May 1990

A Comparative Study of Fecal Occult Blood Tests for Early Detection of Gastrointestinal Pathology

Author Affiliations

From the Departments of Family Practice (Drs Stelling and Haddy), Internal Medicine and Gastroenterology (Drs Maimon and Markert), and Microbiology and Immunology (Dr Smith), Wright State University School of Medicine, Dayton, Ohio.

Arch Intern Med. 1990;150(5):1001-1005. doi:10.1001/archinte.1990.00390170055013

• The question of what the most accurate and efficient fecal occult blood testing method is for the early detection of pathological gastrointestinal tract bleeding continues to be intensely debated. In this prospective study, the following five uniquely different slide tests were investigated in 120 patients who underwent gastrointestinal tract investigation: (1) a combination monoclonal antibody guaiac test (Monohaem); (2) an immunologic assay, enzyme-linked immunosorbent assay, with (3) a highly sensitive guaiac test (Fecatwin S/Feca enzyme immunoassay), (4) a popular guaiac test (Coloscreen III) (comparable with Hemoccult II), and (5) Coloscreen III/VPI (ie, with vegetable peroxidase) inhibitor. Computerized data show efficiency values for detection of fecal occult blood by Coloscreen III-Fecatwin S-Monohaem combined, 93%; Coloscreen III-Monohaem combined, 91%; Monohaem, 87%; Coloscreen III/VPI, 82%; Coloscreen III, 79 percent; enzyme-linked immunosorbent assay, 77%; and Fecatwin S, 68%. Results of sensitivity, specificity, false-positive and false-negative test results, tests' predictive value, simplicity, and costs of tests in this clinically based study suggests that the concomitant use of the monoclonal, monospecific test for human hemoglobin and an appropriately sensitive guaiac test is a potentially valuable approach to mass screening and early detection of occult bleeding gastrointestinal tract pathology, including colorectal cancer.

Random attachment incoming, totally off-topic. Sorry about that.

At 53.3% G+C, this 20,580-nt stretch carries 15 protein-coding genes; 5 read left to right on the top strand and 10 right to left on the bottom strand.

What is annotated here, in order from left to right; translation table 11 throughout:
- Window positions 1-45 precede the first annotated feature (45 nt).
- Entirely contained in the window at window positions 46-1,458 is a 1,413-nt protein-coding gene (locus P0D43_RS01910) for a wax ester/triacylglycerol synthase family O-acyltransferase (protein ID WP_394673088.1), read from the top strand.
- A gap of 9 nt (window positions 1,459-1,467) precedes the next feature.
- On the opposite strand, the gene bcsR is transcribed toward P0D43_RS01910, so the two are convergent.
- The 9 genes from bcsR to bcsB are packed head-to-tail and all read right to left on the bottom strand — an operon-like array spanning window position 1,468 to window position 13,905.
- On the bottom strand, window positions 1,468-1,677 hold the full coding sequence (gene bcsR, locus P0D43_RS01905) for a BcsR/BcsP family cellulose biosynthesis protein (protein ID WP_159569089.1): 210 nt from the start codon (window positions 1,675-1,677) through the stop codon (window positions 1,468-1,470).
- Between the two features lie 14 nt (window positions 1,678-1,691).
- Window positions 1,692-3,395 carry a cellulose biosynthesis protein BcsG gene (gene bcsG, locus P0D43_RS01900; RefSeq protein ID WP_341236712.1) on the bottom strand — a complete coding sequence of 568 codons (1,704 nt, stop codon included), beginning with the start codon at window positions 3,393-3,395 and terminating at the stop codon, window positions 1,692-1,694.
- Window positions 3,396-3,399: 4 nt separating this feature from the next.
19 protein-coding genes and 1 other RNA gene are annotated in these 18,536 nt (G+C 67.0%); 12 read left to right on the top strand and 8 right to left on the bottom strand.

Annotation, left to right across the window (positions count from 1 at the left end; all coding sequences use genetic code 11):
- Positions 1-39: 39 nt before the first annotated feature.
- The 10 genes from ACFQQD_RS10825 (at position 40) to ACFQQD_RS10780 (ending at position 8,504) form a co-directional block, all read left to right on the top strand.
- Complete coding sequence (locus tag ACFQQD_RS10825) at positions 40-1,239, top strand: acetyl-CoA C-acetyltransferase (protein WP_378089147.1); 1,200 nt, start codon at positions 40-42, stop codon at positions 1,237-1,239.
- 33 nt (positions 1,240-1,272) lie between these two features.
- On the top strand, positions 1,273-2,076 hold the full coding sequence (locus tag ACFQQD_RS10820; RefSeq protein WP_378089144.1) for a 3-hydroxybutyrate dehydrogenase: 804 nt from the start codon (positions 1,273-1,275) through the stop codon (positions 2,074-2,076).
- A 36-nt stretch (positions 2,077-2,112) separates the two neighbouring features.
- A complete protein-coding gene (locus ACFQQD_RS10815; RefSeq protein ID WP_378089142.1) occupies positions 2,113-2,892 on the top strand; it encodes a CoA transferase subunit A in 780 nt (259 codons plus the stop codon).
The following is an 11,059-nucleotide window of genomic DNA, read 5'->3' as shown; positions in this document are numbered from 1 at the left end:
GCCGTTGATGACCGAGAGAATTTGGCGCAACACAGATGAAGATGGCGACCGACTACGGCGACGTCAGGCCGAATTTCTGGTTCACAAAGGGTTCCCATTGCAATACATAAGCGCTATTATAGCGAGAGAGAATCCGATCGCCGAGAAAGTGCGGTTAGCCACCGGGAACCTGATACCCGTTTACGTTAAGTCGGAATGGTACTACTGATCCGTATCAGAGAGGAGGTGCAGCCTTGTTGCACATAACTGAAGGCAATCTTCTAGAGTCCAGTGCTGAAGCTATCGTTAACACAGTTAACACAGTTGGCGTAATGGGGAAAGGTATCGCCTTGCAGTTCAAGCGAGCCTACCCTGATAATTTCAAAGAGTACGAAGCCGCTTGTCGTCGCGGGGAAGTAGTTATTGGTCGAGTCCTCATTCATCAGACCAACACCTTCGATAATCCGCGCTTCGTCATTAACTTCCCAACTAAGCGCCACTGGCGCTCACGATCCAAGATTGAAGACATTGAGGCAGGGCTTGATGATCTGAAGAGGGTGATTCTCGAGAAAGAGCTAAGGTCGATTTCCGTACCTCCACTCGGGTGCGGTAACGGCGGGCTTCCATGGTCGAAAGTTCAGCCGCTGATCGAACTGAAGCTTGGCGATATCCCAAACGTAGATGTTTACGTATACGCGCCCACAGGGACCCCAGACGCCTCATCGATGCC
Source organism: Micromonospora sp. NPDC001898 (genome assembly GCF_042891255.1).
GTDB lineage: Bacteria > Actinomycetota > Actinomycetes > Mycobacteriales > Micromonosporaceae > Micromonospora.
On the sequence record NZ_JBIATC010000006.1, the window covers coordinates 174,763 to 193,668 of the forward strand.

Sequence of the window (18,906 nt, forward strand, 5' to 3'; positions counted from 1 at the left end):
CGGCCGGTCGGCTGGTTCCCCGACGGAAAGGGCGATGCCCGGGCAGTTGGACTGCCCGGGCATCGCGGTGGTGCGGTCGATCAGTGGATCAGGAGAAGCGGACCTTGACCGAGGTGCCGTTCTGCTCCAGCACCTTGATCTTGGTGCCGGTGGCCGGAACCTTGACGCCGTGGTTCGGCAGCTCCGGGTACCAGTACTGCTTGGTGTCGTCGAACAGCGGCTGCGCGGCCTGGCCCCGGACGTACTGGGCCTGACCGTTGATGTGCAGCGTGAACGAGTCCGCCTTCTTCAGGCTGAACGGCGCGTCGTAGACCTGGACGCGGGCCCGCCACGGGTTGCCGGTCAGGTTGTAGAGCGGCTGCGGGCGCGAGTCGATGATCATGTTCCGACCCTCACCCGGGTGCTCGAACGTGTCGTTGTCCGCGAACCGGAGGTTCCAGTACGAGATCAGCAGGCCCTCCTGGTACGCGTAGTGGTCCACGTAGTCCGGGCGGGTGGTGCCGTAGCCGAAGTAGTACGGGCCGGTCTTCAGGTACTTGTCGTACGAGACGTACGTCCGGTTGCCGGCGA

(Arch Intern Med. 1990;150:1001-1005)